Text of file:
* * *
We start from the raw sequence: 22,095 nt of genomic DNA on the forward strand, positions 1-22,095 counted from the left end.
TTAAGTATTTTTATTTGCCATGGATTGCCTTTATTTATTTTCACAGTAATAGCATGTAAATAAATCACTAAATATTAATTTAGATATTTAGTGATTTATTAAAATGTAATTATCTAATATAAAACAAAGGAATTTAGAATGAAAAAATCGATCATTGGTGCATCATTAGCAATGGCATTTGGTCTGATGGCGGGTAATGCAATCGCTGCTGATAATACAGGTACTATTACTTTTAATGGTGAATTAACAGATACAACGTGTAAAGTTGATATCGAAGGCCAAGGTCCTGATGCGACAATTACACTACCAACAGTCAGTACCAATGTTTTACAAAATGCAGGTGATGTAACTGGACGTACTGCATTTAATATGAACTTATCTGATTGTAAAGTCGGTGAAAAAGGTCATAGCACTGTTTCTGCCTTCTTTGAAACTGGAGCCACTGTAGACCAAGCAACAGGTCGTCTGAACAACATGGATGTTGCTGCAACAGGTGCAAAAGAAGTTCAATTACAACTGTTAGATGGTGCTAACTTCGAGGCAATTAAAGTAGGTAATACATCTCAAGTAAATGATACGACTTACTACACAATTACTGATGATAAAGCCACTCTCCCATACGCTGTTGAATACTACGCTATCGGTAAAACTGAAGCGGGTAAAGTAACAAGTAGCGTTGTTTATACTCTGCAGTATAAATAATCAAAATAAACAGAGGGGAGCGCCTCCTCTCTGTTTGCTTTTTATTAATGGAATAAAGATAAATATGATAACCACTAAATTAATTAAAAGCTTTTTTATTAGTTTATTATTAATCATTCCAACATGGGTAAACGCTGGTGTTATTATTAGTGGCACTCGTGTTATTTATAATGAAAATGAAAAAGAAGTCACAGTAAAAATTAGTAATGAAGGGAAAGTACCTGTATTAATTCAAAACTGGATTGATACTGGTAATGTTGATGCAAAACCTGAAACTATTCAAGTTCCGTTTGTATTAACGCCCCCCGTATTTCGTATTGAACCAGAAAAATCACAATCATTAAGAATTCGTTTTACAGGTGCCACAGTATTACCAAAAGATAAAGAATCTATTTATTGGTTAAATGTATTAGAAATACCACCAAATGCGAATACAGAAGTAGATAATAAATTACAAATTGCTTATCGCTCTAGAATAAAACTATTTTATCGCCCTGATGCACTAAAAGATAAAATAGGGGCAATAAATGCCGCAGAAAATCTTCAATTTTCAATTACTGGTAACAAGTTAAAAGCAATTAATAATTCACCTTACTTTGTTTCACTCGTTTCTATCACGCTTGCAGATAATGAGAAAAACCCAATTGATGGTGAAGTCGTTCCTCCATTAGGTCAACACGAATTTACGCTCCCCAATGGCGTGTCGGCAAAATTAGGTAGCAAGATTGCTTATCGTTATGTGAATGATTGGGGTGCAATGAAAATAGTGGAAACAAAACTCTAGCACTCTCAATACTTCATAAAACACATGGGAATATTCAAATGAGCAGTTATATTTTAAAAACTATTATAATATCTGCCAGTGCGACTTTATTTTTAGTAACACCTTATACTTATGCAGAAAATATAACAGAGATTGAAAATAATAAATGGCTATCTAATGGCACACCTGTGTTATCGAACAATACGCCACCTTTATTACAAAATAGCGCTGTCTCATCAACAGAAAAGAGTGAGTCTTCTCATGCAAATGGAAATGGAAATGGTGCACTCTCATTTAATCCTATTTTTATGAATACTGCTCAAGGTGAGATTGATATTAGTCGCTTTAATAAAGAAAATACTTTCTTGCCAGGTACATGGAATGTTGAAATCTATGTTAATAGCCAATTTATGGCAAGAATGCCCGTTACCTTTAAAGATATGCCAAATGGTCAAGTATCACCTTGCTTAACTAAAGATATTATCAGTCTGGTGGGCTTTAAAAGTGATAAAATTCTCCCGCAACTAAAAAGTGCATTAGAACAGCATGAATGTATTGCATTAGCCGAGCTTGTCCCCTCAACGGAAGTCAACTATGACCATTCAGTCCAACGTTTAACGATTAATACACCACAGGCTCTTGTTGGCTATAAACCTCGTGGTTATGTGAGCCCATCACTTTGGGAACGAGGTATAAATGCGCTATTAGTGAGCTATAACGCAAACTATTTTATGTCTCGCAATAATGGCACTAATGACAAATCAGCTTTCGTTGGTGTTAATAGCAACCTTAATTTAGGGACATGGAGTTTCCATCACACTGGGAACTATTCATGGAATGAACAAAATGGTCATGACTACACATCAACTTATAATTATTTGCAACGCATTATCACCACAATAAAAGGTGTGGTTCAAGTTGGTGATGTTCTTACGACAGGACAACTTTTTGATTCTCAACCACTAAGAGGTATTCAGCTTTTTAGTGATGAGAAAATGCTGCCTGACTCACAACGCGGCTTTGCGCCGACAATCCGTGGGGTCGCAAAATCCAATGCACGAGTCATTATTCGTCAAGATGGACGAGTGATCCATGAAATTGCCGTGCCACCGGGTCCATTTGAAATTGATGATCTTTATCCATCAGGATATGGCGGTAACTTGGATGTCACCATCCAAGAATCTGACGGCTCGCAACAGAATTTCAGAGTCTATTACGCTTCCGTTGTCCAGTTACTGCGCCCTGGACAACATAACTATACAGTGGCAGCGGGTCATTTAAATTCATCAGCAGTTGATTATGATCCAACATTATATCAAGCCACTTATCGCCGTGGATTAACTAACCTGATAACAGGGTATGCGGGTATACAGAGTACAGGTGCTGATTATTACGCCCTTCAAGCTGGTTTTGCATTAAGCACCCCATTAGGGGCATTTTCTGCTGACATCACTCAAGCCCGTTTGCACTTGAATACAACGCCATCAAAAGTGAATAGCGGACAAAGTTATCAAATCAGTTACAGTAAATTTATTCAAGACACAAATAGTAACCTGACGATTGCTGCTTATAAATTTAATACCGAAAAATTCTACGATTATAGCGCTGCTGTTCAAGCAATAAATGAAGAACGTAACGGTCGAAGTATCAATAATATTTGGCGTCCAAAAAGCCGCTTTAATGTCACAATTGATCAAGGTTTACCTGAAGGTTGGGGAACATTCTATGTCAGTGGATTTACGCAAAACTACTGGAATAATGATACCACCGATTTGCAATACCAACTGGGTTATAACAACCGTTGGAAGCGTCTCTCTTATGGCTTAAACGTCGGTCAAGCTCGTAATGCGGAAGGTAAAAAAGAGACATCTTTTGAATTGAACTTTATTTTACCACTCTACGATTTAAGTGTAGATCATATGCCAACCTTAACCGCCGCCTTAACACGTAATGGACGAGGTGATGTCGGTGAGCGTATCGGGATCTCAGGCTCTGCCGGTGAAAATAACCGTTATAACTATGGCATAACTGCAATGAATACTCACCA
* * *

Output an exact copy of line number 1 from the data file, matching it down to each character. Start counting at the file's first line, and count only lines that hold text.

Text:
We start from the raw sequence: 22,095 nt of genomic DNA on the forward strand, positions 1-22,095 counted from the left end.